Dennis Bartlett

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Dennis Bartlett is the Executive Director of the American Bail Coalition.[1] "The American Bail Coalition is the commercial bail bond industry’s national organization and lobbying wing, and plays a major role in the American Legislative Exchange Council (ALEC)."[2]

Bartlett has been a member of the ALEC since 1998. As of 2011, he is listed serving as on the corporate Executive Committee of ALEC's Public Safety and Elections Task Force.[3]

Bartlett spoke on pretrial release in Austin, TX at the 2002 ALEC Annual Meeting in Orlando, FL on August 9, 2002.

About ALEC
ALEC is a corporate bill mill. It is not just a lobby or a front group; it is much more powerful than that. Through ALEC, corporations hand state legislators their wishlists to benefit their bottom line. Corporations fund almost all of ALEC's operations. They pay for a seat on ALEC task forces where corporate lobbyists and special interest reps vote with elected officials to approve “model” bills. Learn more at the Center for Media and Democracy's, and check out breaking news on our site.

According to an American Bail Coalition newsletter released in 2010, "During its two decade involvement with ALEC, ABC has written 12 model bills fortifying the commercial bail industry. In addition to the model bills, ALEC has issued ABC sponsored State Factors, Legislative Briefs, and studies related to the bail issue. The major reason behind this focus was to offset the threat posed to commercial bail."[4] ABC pushes for the commercialization of bail; some states, such as Wisconsin, have bail handled by courts rather than by for-profit corporations.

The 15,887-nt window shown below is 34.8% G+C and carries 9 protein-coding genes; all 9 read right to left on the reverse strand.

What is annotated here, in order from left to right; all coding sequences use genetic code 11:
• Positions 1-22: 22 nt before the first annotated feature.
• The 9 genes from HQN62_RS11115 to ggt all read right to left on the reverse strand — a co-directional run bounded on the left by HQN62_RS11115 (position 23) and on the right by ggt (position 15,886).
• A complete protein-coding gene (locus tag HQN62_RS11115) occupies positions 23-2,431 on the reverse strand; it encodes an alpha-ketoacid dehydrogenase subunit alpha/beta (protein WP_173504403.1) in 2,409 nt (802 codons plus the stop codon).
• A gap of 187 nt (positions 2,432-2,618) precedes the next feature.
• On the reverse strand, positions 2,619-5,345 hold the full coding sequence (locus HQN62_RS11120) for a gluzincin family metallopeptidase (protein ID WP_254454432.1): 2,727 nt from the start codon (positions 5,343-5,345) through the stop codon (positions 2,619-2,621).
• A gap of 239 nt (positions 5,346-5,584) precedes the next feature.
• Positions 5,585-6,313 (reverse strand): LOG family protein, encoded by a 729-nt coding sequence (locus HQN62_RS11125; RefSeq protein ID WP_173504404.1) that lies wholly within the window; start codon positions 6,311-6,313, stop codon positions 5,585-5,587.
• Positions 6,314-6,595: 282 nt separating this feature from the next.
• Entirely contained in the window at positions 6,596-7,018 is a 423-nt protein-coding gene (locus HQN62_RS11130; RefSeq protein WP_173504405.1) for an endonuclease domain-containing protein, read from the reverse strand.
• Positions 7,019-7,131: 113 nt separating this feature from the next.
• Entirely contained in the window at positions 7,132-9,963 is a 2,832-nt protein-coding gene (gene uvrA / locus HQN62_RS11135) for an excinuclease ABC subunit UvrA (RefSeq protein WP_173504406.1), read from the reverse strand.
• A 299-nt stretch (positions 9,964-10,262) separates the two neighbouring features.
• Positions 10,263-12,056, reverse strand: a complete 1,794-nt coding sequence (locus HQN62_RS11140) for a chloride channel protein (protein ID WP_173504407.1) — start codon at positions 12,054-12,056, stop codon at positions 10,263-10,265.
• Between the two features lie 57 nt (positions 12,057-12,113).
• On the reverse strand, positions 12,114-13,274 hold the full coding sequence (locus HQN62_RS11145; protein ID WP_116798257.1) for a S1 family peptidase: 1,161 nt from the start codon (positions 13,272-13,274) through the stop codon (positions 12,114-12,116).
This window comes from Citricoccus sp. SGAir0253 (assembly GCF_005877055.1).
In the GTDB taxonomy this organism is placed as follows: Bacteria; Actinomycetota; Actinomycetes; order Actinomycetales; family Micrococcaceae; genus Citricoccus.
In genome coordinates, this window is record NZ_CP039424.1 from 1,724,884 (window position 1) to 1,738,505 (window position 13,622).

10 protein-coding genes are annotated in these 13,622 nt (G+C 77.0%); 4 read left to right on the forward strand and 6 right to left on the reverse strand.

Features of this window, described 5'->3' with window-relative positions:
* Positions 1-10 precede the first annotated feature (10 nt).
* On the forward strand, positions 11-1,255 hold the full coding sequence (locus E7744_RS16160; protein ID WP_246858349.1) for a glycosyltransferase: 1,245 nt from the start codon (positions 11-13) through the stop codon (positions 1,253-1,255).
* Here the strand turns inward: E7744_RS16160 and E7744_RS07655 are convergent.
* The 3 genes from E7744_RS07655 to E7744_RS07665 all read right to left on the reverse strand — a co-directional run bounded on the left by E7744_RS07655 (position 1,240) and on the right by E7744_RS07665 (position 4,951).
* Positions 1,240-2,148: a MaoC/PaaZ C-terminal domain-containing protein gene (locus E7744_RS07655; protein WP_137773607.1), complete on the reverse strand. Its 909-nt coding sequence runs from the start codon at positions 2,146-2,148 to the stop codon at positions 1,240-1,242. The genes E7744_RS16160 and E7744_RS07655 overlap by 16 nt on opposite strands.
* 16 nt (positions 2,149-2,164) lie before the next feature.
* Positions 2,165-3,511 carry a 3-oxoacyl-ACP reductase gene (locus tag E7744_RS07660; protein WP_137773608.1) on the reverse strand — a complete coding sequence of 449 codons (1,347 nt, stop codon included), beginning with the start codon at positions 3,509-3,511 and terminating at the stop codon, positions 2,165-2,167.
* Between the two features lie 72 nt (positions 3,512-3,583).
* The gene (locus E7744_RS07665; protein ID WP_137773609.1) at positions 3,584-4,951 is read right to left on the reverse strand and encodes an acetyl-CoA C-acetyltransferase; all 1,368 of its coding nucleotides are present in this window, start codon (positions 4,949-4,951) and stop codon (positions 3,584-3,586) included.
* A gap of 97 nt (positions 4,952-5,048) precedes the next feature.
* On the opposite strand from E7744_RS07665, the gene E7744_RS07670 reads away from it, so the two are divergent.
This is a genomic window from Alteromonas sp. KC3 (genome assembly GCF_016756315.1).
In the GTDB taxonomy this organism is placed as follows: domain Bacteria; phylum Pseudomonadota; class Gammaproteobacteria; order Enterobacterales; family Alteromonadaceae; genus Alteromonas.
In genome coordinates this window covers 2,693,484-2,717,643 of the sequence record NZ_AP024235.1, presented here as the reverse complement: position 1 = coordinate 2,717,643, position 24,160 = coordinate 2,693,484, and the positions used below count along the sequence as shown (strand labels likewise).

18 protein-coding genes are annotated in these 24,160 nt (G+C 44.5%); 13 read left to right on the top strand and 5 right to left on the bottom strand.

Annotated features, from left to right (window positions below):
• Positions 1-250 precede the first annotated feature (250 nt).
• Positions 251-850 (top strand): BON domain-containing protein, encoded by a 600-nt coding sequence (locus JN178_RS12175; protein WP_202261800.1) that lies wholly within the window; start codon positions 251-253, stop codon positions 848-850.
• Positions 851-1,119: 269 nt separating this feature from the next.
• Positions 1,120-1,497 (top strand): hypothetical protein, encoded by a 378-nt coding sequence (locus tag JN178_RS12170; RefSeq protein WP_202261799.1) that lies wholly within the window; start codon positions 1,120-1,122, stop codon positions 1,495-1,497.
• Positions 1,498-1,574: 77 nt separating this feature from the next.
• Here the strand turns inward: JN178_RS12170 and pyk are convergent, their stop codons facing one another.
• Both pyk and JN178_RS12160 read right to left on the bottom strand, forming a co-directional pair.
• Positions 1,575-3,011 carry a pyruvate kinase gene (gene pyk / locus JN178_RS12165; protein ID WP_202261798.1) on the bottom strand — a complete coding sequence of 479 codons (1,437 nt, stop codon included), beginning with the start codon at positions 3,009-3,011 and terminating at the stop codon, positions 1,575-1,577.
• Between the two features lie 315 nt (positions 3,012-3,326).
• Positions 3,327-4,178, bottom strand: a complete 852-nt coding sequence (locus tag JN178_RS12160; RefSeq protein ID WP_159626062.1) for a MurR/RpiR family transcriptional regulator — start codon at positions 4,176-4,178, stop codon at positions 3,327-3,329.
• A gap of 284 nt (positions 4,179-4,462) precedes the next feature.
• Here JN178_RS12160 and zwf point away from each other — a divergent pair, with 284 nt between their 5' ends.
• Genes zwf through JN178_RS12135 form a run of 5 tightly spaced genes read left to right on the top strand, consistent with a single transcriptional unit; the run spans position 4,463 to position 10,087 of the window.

Bartlett previously worked for the Central Intelligence Agency and as deputy chief of INTERPOL Washington. He has Masters degrees in International Relations from the University of Southern California and in philosophy from the Dominican School of Philosophy and Theology in Berkeley, California, as well as a Ph.D. in philosophy from the University of San Francisco. He served as a Naval Reserve Intelligence Officer in the late 1960s.[5]

Perspective on Water Boarding

In 2009, he wrote an article for The Catholic Thing, a "forum for intelligent Catholic commentary," where he defended waterboarding as "very effective, and equally harmless" and said it could not be classified as "real torture" based on his experience of having it done to him as part of a "survival, evasion, resistance, and escape" episode at the "Resistance Training Laboratory" -- a simulated POW camp -- after receiving his commission as a U.S. Naval intelligence officer. He pointed out that he knew "that the whole exercise would only last about thirty hours and that it was really just POW theater -- and that we would be back at the club at NAS North Island for happy hour on Saturday night. . ." and that "most guys quickly laughed it off."[6] Water torture dates back at least to the torture techniques employed by the Catholic Church during the Spanish Inquisition; the United States prosecuted Japanese soldiers for waterboarding torture after WWII.[7]

Articles and resources

Related SourceWatch articles

External resources

External articles


  1. American Legislative Exchange Council Private Sector Executive Committee, organization website, accessed June 2, 2011
  2. Brendan Fischer Wisconsin: Open for Bounty Hunters,, June 9, 2011
  3. American Legislative Exchange Council Private Sector Executive Committee, organizational website, accessed June 2, 2011
  4. American Bail Coalition [ ABC Newsletter October 2010], organizational newsletter, October 2010, p. 3
  5. American Legislative Exchange Council Private Sector Executive Committee, organization website, accessed June 2, 2011
  6. Dennis Bartlett Water Boarding, Torture, and Me, The Catholic Thing, May 20, 2009
  7. Human Rights Watch, Vice President Endorses Torture, online report, October 25, 2006